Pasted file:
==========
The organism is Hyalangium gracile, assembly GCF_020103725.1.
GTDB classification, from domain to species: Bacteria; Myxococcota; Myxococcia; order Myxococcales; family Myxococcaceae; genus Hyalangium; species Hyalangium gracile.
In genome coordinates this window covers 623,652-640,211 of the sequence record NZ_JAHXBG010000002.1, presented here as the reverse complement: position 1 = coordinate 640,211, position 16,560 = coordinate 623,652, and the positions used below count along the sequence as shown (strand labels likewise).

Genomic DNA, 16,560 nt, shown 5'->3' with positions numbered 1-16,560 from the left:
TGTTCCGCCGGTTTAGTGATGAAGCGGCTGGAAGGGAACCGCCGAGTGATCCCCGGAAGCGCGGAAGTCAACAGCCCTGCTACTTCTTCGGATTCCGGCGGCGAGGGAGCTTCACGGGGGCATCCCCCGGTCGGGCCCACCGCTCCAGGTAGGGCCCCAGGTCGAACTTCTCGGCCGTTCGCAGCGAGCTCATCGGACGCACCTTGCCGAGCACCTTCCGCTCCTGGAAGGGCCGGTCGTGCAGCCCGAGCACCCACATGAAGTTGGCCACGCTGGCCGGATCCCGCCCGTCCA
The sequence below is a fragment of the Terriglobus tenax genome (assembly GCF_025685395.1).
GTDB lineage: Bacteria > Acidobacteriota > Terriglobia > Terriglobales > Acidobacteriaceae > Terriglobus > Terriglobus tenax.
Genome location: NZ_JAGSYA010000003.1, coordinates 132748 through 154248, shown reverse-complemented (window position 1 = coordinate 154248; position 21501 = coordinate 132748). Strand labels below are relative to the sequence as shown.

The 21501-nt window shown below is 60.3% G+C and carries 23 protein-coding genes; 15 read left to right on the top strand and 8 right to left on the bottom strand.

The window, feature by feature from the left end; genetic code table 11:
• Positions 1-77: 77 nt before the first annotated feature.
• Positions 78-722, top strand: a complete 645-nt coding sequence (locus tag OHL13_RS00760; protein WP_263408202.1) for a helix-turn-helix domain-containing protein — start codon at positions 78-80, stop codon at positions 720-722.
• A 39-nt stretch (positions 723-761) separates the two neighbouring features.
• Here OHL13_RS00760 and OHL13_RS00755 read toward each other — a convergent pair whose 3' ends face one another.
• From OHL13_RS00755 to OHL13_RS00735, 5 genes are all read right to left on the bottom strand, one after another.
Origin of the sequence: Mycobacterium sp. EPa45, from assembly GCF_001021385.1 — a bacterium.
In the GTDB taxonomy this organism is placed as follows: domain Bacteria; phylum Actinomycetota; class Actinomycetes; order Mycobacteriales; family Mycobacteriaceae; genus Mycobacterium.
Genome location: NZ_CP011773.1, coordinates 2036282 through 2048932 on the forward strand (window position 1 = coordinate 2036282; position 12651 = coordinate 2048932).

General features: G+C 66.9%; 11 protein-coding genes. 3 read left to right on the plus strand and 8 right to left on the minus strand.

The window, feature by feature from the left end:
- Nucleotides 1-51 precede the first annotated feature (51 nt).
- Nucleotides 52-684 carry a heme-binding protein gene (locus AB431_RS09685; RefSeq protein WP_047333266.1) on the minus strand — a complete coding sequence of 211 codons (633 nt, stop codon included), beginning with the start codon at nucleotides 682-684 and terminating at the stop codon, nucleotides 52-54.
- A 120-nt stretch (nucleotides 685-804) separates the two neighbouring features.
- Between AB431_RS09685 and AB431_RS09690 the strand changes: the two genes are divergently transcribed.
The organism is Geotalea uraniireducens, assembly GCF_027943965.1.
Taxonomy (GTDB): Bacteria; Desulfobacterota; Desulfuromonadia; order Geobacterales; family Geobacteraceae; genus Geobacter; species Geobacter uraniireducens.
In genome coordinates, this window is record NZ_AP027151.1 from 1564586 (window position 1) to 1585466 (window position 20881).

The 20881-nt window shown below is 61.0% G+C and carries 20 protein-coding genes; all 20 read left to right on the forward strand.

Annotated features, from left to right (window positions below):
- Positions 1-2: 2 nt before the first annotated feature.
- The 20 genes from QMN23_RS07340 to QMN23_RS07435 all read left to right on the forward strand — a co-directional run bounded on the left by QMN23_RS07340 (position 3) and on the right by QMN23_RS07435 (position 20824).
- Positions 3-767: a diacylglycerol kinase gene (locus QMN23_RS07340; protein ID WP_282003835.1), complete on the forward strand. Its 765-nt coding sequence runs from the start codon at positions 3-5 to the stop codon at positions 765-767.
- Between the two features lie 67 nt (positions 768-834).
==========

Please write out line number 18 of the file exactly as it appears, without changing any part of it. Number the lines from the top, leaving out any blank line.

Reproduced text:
Genome location: NZ_CP011773.1, coordinates 2036282 through 2048932 on the forward strand (window position 1 = coordinate 2036282; position 12651 = coordinate 2048932).